Legacy network systems and protocols are mostly static and keep state information in silo-style storage, thus making state migration, transformation and re-use difficult. Software-Defined Network (SDN) approaches in unison with Network Function Virtualization (NFV) allow for more flexibility, yet they are currently restricted to a limited set of state migration options. Additionally, existing systems and protocols are mostly tailored to meet the requirements of specific application scenarios. As a result, the protocols cannot easily be adapted to novel application demands, organically growing networks, etc.
Impeding the sharing of networking and system state, along with lacking support for dynamic transitions between systems and protocols, severely limits the ability to optimally manage resources and dynamically adapt to a desirable overall configuration. These limitations not only affect the network performance but also hinder the deployment of new and innovative protocols as a hard break is usually not feasible and thus full support for legacy systems is required.
On the one hand, we propose a generalized way to collect, store, transform, and share context between systems and protocols in both the legacy Internet as well as NFV/SDN-driven networks. This allows us to share state information between multiple systems and protocols from NFs over BGP routers to protocols on all layers of the network stack.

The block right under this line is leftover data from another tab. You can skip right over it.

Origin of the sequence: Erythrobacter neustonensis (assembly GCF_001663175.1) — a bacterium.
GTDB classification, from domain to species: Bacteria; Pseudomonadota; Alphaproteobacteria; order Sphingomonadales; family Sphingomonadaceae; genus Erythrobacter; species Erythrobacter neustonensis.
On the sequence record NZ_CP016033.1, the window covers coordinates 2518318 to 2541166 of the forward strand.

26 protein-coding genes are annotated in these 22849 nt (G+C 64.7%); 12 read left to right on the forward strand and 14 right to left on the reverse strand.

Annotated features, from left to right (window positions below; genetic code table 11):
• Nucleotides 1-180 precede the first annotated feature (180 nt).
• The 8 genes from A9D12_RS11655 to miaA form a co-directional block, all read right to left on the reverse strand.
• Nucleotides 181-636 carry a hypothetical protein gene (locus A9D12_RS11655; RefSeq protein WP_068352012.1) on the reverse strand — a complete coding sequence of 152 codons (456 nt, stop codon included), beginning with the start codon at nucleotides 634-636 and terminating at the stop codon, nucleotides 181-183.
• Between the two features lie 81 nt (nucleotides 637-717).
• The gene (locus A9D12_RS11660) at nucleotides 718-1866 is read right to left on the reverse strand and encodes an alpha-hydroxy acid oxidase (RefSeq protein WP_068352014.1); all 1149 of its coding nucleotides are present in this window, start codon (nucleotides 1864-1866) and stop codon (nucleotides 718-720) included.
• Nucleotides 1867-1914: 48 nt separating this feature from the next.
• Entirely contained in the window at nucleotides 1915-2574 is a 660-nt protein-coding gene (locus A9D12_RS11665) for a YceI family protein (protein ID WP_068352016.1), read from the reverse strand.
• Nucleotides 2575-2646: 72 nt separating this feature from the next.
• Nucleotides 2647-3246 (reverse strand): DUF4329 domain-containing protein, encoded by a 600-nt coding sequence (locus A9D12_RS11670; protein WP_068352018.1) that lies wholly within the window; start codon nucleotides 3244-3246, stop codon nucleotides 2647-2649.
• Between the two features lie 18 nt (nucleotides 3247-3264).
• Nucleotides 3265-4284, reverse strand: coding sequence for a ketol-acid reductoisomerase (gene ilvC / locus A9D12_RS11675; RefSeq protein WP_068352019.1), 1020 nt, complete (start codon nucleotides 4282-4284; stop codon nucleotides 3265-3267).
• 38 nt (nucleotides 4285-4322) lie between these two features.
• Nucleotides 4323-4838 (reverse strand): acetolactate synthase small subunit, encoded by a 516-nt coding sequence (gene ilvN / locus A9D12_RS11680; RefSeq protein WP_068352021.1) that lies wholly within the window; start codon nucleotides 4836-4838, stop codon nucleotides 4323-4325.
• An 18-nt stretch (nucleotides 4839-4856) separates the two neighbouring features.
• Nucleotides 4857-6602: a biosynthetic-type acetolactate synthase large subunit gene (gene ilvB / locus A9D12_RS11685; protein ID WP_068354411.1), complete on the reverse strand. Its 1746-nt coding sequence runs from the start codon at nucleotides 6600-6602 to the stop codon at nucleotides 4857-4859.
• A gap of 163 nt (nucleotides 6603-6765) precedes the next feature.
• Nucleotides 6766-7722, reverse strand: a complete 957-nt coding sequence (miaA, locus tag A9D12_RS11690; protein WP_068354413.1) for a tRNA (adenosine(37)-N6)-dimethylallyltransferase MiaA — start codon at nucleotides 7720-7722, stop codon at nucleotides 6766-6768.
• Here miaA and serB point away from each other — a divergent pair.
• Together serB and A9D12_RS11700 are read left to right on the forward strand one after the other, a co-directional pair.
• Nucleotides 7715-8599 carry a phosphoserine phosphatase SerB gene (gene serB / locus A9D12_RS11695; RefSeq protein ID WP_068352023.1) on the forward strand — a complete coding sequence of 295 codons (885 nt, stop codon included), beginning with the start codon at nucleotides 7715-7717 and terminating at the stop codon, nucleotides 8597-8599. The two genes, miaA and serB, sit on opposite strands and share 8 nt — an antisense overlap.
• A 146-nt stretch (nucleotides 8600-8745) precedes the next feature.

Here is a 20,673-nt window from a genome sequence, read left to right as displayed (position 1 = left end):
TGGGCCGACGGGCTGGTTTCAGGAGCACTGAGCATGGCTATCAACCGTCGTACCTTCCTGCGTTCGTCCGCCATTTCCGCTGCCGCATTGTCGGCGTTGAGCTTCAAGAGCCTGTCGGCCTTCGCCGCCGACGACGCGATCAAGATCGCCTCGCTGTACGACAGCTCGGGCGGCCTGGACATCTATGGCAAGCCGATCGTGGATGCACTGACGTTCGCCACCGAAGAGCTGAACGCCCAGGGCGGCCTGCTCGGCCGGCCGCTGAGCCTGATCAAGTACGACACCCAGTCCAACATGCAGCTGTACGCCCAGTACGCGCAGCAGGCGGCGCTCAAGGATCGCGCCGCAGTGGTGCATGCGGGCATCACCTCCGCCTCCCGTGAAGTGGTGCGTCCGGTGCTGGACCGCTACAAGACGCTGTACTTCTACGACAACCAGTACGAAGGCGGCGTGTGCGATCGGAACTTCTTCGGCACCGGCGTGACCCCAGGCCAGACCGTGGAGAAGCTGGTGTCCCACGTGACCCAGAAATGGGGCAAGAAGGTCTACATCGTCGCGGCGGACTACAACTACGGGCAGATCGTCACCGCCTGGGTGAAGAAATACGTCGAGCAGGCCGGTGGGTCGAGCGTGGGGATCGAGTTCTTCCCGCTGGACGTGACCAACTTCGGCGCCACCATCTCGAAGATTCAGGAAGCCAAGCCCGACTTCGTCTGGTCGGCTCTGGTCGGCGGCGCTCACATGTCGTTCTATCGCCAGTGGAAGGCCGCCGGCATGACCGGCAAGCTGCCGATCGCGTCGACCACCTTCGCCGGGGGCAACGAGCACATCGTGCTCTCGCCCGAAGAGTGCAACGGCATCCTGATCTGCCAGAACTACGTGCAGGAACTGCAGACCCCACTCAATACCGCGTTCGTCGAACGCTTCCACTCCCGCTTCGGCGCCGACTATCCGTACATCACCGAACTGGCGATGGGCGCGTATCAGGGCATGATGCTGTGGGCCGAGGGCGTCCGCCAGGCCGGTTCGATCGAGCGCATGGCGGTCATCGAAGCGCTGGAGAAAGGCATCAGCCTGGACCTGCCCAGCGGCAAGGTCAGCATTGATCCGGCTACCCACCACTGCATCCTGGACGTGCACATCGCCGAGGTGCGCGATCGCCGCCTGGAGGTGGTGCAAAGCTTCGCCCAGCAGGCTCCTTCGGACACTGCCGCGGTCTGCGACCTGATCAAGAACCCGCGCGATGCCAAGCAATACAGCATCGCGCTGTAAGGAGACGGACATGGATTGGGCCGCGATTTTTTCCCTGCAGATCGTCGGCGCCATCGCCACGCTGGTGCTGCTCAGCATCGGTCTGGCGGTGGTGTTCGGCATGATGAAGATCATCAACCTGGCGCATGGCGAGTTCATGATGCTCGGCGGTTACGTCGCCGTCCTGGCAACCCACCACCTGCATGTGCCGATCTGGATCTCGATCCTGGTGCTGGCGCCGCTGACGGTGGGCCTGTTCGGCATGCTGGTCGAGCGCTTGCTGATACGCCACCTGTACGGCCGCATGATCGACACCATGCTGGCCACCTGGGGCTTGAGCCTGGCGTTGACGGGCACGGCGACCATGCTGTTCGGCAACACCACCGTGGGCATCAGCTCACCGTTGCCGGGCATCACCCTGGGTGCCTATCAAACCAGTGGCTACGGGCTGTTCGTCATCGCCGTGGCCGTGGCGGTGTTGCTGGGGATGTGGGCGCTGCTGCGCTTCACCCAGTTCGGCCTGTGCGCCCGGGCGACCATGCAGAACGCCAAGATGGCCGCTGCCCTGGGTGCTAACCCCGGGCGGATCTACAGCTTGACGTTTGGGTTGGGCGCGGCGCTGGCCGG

On the other hand, we introduce an architecture for designing modular protocols that are built with transition in mind. We argue that the modular design of systems and protocols can remove the key limitations of today’s monolithic protocols and allow for a more dynamic network management.
First, we design and implement a Storage and Transformation Engine for Advanced Net- working context (STEAN) which constitutes a shared context storage, making network state information available to other systems and protocols. Its pivotal feature is the ability to allow for state transformation as well as for persisting state to enable future re-use.
Second, we provide a Blueprint for Switching Between Mechanisms that serves as a framework and guideline for developers to standardize and ease the process of designing and implementing systems and protocols that support transitions as a first order principle.
By means of experimentation, we show that our architecture covers a diverse set of challenging use cases in legacy systems—such as Wireless Multihop Networks (WMNs)—as well as in NFV/SDN-enabled systems. In particular, we demonstrate the feasibility of our approach by migrating state information between two instances of the PRADS NF in a virtualized Mininet environment, and show that our solution outperforms state of the art frameworks that are specifically built for NF migration. We further demonstrate that a dynamic switch between WMN routing protocols is possible at runtime and that the state information can be reutilized for bootstrapping novel protocol modules, thus minimizing the control overhead.